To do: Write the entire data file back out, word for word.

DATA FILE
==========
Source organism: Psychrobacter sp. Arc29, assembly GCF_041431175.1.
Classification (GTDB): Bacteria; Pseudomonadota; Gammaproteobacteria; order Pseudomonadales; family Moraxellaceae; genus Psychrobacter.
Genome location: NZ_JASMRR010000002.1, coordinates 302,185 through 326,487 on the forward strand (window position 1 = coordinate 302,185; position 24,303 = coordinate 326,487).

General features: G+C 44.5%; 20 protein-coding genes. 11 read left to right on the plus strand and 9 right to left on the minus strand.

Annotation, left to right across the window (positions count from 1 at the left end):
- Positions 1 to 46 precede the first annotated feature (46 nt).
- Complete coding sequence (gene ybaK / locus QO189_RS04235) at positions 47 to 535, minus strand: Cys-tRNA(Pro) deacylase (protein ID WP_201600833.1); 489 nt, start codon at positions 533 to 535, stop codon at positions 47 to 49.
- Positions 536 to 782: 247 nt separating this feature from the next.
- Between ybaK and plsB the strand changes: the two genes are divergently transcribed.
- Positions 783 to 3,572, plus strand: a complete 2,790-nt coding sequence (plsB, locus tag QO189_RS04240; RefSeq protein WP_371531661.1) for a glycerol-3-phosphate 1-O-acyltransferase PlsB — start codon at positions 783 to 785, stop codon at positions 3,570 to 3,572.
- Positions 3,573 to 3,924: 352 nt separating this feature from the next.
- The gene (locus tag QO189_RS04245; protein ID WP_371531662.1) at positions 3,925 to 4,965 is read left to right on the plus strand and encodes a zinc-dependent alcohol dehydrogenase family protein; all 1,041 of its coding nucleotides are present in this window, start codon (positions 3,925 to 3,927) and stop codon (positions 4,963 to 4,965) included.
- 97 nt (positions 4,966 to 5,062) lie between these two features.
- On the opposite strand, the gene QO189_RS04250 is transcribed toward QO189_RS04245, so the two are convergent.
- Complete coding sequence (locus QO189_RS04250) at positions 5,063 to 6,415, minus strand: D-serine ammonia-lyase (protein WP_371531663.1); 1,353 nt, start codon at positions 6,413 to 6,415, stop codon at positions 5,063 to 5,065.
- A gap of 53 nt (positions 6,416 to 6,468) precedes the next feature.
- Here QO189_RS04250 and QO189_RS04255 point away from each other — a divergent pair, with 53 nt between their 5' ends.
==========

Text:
Source organism: Psychrobacter sp. Arc29, assembly GCF_041431175.1.
Classification (GTDB): Bacteria; Pseudomonadota; Gammaproteobacteria; order Pseudomonadales; family Moraxellaceae; genus Psychrobacter.
Genome location: NZ_JASMRR010000002.1, coordinates 302,185 through 326,487 on the forward strand (window position 1 = coordinate 302,185; position 24,303 = coordinate 326,487).

General features: G+C 44.5%; 20 protein-coding genes. 11 read left to right on the plus strand and 9 right to left on the minus strand.

Annotation, left to right across the window (positions count from 1 at the left end):
- Positions 1 to 46 precede the first annotated feature (46 nt).
- Complete coding sequence (gene ybaK / locus QO189_RS04235) at positions 47 to 535, minus strand: Cys-tRNA(Pro) deacylase (protein ID WP_201600833.1); 489 nt, start codon at positions 533 to 535, stop codon at positions 47 to 49.
- Positions 536 to 782: 247 nt separating this feature from the next.
- Between ybaK and plsB the strand changes: the two genes are divergently transcribed.
- Positions 783 to 3,572, plus strand: a complete 2,790-nt coding sequence (plsB, locus tag QO189_RS04240; RefSeq protein WP_371531661.1) for a glycerol-3-phosphate 1-O-acyltransferase PlsB — start codon at positions 783 to 785, stop codon at positions 3,570 to 3,572.
- Positions 3,573 to 3,924: 352 nt separating this feature from the next.
- The gene (locus tag QO189_RS04245; protein ID WP_371531662.1) at positions 3,925 to 4,965 is read left to right on the plus strand and encodes a zinc-dependent alcohol dehydrogenase family protein; all 1,041 of its coding nucleotides are present in this window, start codon (positions 3,925 to 3,927) and stop codon (positions 4,963 to 4,965) included.
- 97 nt (positions 4,966 to 5,062) lie between these two features.
- On the opposite strand, the gene QO189_RS04250 is transcribed toward QO189_RS04245, so the two are convergent.
- Complete coding sequence (locus QO189_RS04250) at positions 5,063 to 6,415, minus strand: D-serine ammonia-lyase (protein WP_371531663.1); 1,353 nt, start codon at positions 6,413 to 6,415, stop codon at positions 5,063 to 5,065.
- A gap of 53 nt (positions 6,416 to 6,468) precedes the next feature.
- Here QO189_RS04250 and QO189_RS04255 point away from each other — a divergent pair, with 53 nt between their 5' ends.